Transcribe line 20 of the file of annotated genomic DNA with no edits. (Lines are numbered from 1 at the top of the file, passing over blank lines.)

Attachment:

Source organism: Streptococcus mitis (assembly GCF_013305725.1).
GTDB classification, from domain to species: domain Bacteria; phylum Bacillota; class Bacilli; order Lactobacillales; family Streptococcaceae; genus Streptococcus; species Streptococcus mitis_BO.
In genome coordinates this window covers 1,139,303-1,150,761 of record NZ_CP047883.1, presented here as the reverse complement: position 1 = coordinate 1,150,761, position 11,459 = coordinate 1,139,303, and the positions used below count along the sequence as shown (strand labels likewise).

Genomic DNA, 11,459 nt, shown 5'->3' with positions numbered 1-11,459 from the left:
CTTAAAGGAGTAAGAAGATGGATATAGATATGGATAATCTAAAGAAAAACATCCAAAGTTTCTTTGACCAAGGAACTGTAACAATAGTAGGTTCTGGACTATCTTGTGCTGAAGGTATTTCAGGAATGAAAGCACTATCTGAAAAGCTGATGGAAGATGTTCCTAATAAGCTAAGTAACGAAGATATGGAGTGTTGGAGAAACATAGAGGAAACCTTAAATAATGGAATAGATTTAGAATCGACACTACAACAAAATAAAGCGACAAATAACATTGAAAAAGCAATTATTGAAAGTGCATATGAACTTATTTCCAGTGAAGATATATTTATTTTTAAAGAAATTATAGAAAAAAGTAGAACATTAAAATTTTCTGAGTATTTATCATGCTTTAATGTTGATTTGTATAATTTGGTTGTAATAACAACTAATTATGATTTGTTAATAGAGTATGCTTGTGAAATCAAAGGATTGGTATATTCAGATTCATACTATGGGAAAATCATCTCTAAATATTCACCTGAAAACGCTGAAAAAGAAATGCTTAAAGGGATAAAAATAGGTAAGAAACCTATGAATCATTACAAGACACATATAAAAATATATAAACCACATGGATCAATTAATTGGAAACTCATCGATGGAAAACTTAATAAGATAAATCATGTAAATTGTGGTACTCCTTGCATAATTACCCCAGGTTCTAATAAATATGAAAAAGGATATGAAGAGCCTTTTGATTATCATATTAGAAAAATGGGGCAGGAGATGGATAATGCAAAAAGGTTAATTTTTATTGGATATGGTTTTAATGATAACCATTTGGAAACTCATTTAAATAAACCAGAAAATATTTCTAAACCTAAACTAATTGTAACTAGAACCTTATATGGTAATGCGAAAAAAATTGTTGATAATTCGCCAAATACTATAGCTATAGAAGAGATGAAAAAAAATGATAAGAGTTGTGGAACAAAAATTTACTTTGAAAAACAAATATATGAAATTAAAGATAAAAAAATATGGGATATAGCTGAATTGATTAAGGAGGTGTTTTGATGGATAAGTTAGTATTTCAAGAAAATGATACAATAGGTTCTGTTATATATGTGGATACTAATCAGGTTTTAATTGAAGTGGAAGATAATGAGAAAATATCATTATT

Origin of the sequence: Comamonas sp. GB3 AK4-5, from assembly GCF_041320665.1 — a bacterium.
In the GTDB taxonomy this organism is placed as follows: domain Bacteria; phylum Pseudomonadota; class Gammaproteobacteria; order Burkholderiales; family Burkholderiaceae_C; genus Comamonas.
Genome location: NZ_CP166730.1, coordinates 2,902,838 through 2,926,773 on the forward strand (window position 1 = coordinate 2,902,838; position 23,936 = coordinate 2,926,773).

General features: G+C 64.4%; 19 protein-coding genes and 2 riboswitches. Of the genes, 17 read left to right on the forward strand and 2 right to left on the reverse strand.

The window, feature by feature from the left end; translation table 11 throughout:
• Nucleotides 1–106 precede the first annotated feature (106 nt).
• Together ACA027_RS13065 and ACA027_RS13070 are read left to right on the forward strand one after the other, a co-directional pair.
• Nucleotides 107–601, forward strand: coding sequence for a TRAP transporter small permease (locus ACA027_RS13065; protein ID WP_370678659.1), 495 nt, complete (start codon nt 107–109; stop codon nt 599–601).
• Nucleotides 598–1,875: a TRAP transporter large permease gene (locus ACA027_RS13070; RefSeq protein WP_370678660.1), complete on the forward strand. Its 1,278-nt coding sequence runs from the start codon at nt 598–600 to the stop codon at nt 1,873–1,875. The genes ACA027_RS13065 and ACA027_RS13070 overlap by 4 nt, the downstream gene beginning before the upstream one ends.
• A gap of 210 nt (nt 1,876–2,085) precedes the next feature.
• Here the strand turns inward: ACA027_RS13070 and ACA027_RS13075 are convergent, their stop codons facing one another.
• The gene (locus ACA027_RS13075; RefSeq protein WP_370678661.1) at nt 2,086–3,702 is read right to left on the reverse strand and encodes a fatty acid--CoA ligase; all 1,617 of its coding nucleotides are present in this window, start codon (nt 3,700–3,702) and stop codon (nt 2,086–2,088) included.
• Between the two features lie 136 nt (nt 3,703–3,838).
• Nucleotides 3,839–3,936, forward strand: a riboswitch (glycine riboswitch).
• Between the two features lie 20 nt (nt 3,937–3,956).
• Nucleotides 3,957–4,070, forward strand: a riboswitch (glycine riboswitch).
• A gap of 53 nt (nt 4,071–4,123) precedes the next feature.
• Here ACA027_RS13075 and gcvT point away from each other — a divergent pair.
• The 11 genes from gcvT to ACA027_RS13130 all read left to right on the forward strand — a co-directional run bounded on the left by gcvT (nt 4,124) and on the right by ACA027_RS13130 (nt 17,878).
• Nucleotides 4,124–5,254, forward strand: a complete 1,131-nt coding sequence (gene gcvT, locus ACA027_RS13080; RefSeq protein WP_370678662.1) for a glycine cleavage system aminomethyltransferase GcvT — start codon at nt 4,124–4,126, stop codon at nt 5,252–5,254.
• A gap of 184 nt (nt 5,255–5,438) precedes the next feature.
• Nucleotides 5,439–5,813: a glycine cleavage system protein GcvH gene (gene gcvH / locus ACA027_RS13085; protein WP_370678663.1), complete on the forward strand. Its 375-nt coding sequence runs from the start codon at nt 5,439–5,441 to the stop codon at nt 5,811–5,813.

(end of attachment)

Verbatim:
• Between the two features lie 20 nt (nt 3,937–3,956).